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The Crystal Man: Landmark Science Fiction by…
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The Crystal Man: Landmark Science Fiction

by Edward Page Mitchell

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Very early American science fiction, much of it published in American newspapers. ( )
  Georges_T._Dodds | Mar 30, 2013 |
Required reading for students and scholars of early science fiction. Unfortunately, the book is not scholarship-friendly, lacking both an index to the stories and a bibliography for Moskowitz's excellent introductory essay. Original publication details for each story are scattered throughout the Introduction, but this information does not appear in either the Contents or on individual story title pages, making it extremely difficult to extract. Adding to this frustration, the stories are organized according to dubious categories apparently randomly assigned by Moskowitz, rather than by what would have been a much more useful chronological presentation. Despite these organizational shortcomings, the book offers transformative insight into the development of the science fiction genre, and represents the rediscovery of an important American writer.

The introductory essay by Sam Moskowitz makes a strong case for Mitchell's seminal influence on genre science fiction relative to his better-known contemporaries, and for the role of newspapers in establishing its generic style (Mitchell wrote most of the stories anonymously for the NY Sun, infamous perpetrator of the 1835 Moon Hoax). Crediting Mitchell with the first cyborg, the first friendly alien, the first cryogenics, the first time machine, and the first invisible man to appear in print on either side of the Atlantic, Moskowitz makes a plausible case that Mitchell may not only have anticipated Wells, but actually provided some of the ideas most closely associated with his genius.This last point is speculative, but compelling on its face, given the textual evidence of the stories, and the wide-spread cross-Atlantic reprint trade in an era without international copyright laws.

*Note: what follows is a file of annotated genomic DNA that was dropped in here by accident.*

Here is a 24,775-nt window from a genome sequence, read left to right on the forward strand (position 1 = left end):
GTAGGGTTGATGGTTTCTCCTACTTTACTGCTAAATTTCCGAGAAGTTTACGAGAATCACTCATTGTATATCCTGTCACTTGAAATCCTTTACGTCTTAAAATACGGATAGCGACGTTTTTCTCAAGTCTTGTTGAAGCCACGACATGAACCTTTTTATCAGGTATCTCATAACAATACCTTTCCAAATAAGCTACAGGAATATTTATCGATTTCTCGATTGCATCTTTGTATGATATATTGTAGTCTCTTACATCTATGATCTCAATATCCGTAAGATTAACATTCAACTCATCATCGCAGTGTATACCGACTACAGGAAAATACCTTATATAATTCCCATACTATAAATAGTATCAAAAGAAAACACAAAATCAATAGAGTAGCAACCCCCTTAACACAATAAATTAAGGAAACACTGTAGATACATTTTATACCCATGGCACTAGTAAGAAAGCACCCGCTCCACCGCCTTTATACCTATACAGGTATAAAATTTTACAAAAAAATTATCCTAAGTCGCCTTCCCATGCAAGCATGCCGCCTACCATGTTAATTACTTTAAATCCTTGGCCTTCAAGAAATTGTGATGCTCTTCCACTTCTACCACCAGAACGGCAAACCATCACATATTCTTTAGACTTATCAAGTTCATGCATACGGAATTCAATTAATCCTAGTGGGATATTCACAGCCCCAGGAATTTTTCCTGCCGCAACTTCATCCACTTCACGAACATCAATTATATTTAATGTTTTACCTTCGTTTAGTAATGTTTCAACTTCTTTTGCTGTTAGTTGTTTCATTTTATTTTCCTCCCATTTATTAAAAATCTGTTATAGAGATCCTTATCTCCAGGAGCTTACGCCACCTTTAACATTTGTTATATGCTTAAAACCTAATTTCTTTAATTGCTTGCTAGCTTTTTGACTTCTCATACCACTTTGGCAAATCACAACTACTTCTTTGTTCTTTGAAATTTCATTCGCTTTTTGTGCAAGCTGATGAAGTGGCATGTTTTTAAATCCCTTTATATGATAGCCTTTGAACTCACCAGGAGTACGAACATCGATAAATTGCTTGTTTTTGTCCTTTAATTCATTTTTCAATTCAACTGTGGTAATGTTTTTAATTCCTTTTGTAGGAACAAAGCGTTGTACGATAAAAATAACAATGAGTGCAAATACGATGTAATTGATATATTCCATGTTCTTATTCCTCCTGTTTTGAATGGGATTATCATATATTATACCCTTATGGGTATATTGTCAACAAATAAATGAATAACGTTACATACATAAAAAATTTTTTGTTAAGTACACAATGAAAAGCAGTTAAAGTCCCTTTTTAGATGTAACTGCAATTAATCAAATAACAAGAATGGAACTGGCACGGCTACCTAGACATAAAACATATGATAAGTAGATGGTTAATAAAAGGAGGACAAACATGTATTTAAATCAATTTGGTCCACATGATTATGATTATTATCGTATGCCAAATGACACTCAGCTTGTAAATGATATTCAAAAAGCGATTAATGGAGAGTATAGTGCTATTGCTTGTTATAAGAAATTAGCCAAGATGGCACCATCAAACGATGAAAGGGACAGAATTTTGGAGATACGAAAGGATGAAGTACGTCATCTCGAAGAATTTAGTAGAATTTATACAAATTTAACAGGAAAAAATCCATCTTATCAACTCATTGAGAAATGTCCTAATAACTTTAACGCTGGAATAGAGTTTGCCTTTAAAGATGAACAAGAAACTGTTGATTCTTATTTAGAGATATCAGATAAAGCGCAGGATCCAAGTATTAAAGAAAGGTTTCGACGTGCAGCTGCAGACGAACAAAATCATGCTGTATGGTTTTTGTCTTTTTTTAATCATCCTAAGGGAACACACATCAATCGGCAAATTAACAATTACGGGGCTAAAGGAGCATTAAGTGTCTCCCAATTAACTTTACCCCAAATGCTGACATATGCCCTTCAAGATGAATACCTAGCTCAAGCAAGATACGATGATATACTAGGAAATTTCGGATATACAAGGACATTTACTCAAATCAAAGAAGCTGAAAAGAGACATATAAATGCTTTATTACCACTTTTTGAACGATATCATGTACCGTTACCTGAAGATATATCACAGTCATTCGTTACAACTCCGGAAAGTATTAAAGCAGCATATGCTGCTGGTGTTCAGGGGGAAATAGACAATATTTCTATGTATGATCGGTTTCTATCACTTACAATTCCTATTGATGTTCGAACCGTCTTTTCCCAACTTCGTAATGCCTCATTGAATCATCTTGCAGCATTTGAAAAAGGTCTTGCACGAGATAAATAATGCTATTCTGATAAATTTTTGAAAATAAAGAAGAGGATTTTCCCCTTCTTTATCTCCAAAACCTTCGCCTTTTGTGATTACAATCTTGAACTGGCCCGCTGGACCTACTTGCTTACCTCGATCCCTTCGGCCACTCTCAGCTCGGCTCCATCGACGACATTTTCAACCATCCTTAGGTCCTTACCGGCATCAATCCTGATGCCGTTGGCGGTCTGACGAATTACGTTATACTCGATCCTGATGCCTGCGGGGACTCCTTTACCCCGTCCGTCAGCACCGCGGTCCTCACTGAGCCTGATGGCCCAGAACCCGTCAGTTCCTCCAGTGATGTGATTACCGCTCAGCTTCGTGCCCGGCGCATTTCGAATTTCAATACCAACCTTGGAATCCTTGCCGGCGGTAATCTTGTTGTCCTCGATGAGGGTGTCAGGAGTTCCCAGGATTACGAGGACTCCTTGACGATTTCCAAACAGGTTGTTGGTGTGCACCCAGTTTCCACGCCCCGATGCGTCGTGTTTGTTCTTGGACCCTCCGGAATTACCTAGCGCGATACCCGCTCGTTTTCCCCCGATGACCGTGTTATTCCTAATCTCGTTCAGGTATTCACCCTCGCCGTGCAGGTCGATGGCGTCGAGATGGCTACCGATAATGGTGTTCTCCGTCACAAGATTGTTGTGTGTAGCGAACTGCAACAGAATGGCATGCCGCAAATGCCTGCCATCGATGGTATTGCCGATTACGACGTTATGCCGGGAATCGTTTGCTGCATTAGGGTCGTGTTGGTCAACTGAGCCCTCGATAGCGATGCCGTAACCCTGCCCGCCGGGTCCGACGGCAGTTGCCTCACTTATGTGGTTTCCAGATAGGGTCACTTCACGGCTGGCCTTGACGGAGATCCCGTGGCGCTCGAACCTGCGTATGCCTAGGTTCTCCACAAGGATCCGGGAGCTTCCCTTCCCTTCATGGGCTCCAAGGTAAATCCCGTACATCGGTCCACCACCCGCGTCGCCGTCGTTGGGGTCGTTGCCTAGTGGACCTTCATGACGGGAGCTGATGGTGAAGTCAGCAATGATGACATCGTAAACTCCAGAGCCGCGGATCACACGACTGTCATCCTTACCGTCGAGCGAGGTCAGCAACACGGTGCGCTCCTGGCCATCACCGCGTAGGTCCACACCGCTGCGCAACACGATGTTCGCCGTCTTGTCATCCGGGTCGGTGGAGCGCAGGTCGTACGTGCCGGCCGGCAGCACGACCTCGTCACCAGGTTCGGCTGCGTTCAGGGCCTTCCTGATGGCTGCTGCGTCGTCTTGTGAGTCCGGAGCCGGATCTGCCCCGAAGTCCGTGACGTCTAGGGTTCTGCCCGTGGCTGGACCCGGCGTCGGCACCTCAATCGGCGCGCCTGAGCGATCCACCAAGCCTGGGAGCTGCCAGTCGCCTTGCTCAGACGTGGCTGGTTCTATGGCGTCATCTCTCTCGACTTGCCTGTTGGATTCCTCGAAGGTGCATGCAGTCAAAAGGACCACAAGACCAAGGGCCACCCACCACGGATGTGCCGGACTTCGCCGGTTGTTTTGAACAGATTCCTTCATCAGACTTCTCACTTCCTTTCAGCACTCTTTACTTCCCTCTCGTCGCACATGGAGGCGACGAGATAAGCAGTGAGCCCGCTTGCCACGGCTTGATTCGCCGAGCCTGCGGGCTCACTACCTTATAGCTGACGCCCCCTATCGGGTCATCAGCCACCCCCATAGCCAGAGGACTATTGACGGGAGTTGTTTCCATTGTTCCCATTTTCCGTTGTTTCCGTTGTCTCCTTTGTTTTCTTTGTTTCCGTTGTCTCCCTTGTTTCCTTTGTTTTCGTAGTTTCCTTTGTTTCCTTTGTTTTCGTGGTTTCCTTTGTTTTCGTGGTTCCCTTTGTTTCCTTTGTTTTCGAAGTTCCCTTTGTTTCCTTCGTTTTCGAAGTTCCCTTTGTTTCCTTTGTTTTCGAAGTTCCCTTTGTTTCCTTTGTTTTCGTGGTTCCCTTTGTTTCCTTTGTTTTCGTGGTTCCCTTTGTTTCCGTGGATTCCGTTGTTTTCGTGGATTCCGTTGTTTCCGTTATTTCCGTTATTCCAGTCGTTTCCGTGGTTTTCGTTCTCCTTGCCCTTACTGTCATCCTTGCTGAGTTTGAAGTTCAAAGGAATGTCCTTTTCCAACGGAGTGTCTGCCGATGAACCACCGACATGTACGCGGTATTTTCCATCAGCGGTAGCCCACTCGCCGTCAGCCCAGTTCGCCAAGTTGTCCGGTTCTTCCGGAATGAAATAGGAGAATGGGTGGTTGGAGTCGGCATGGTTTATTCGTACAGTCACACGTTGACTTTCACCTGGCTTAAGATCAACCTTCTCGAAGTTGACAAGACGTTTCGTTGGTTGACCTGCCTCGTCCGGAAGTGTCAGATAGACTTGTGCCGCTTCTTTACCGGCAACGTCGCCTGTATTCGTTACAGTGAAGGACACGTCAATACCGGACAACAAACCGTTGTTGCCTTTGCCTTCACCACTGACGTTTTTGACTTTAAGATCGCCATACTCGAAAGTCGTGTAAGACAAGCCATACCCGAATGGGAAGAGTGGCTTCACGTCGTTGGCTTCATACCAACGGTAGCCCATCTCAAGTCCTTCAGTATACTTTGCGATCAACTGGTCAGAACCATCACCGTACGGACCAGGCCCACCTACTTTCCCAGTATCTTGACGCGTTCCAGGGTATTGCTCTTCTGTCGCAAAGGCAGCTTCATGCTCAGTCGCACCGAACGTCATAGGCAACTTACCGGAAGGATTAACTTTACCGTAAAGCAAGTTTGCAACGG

Mitchell's stories themselves are fascinating from an historical perspective, yet surprisingly readable today. At times the stories may strike some contemporary readers as annoyingly naive. Sensitive readers may also have little patience with outdated images of race and gender. But, Mitchell often withstands a careful reading even on these points, and is as likely to be found reflecting ironically upon such images as he is innocently reproducing them. Mitchell's narrative style is clean and literate, infused with humor, and casually intelligent. At his best, Mitchell brings compelling plot and reflective narrative to bear on the deepest philosophical implications of emerging science and technology, asking questions that still challenge us today. ( )
1 vote delausa | Oct 25, 2009 |
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